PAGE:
Skip to content
This repository
tree: 9abdc0a588

Fetching latest commit…

Cannot retrieve the latest commit at this time

README.md

rspec-rails-2 Build Status Code Climate

rspec-2 for rails-3 with lightweight extensions to each

Note: Use rspec-rails-1.3 for rails-2.

Install

gem install rspec-rails

This installs the following gems:

rspec
rspec-core
rspec-expectations
rspec-mocks
rspec-rails

Configure

Add rspec-rails to the :test and :development groups in the Gemfile:

group :test, :development do
  gem "rspec-rails", "~> 2.0"
end

It needs to be in the :development group to expose generators and rake tasks without having to type RAILS_ENV=test.

Now you can run:

rails generate rspec:install

This adds the spec directory and some skeleton files, including the "rake spec" task.

Generators

If you type script/rails generate, the only RSpec generator you'll actually see is rspec:install. That's because RSpec is registered with Rails as the test framework, so whenever you generate application components like models, controllers, etc, RSpec specs are generated instead of Test::Unit tests.

Please note that the generators are there to help you get started, but they are no substitute for writing your own examples, and they are only guaranteed to work out of the box for the default scenario (ActiveRecord & Webrat).

Webrat and Capybara

You can choose between webrat or capybara for simulating a browser, automating a browser, or setting expectations using the matchers they supply. Just add your preference to the Gemfile:

gem "webrat"
gem "capybara"

Living on edge

Bundler makes it a snap to use the latest code for any gem your app depends on. For rspec-rails, you'll need to point bundler to the git repositories for rspec-rails and the other rspec related gems it depends on:

gem "rspec-rails",        :git => "git://github.com/rspec/rspec-rails.git"
gem "rspec",              :git => "git://github.com/rspec/rspec.git"
gem "rspec-core",         :git => "git://github.com/rspec/rspec-core.git"
gem "rspec-expectations", :git => "git://github.com/rspec/rspec-expectations.git"
gem "rspec-mocks",        :git => "git://github.com/rspec/rspec-mocks.git"

Run bundle install and you'll have whatever is in git right now. Any time you want to update to a newer head, just run bundle update.

Keep in mind that each of these codebases is under active development, which means that its entirely possible that you'll pull from these repos and they won't play nice together. If playing nice is important to you, stick to the published gems.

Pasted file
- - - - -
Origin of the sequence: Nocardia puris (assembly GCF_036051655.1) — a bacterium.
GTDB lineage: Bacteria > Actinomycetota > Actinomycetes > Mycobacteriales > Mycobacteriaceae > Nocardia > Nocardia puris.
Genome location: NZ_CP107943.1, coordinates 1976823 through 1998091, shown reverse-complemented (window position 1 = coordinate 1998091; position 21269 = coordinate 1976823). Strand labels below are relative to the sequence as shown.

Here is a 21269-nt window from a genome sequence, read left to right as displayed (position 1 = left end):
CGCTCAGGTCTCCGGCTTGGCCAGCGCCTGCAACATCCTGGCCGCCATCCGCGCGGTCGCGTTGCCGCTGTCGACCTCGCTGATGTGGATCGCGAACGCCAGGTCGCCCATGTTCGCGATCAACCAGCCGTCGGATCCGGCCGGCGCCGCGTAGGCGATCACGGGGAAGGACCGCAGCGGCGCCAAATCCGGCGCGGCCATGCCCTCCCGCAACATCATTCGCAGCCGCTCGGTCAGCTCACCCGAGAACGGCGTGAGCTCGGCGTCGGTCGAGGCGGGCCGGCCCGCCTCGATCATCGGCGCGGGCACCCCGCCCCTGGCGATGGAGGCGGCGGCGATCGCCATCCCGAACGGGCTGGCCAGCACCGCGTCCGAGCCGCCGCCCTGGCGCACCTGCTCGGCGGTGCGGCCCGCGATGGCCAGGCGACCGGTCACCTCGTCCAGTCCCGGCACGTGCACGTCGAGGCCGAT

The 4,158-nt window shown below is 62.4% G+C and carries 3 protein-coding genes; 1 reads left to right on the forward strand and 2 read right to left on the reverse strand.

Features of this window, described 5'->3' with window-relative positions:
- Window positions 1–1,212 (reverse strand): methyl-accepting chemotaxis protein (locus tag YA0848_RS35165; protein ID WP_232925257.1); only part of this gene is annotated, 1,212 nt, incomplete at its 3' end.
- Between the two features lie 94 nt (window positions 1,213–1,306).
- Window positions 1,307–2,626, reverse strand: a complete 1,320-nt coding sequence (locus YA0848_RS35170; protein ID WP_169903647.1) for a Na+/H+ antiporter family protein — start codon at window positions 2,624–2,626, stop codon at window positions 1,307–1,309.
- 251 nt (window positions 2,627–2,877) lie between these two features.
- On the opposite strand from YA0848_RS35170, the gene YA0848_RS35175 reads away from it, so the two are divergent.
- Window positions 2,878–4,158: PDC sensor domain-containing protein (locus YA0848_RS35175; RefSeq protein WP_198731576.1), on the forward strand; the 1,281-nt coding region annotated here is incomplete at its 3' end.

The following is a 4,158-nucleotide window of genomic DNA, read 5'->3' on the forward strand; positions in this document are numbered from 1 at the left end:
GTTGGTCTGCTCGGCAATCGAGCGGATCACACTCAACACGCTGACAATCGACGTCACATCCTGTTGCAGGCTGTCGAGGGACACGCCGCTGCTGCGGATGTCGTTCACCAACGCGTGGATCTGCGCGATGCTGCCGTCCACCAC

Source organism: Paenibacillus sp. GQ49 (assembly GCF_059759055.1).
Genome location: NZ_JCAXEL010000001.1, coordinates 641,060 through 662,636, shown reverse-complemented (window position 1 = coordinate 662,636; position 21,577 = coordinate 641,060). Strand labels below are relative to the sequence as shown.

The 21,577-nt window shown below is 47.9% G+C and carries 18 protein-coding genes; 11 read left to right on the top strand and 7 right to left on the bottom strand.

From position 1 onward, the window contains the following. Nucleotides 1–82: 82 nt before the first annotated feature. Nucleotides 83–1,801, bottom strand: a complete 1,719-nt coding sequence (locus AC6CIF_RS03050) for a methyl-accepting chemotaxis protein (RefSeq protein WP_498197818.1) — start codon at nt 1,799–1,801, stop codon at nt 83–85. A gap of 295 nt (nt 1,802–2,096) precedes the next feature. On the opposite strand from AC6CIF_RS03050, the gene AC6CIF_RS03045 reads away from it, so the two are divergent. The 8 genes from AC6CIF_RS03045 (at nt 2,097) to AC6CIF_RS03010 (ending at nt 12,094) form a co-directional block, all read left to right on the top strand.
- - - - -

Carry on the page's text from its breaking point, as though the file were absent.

Backwards compatibility

This is a complete rewrite of the rspec-rails extension designed to work with rails-3.x and rspec-2.x. It will not work with older versions of either rspec or rails. Many of the APIs from rspec-rails-1 have been carried forward, however, so upgrading an app from rspec-1/rails-2, while not pain-free, should not send you to the doctor with a migraine.

Known issues

See http://github.com/rspec/rspec-rails/issues

Request Specs

Request specs live in spec/requests, and mix in behavior ActionDispatch::Integration::Runner, which is the basis for Rails' integration tests. The intent is to specify one or more request/response cycles from end to end using a black box approach.

describe "home page" do
  it "displays the user's username after successful login" do
    user = User.create!(:username => "jdoe", :password => "secret")
    get "/login"
    assert_select "form.login" do
      assert_select "input[name=?]", "username"
      assert_select "input[name=?]", "password"
      assert_select "input[type=?]", "submit"
    end

    post "/login", :username => "jdoe", :password => "secret"
    assert_select ".header .username", :text => "jdoe"
  end
end

This example uses only standard Rails and RSpec API's, but many RSpec/Rails users like to use extension libraries like FactoryGirl and Capybara:

describe "home page" do
  it "displays the user's username after successful login" do
    user = FactoryGirl.create(:user, :username => "jdoe", :password => "secret")
    visit "/login"
    fill_in "Username", :with => "jdoe"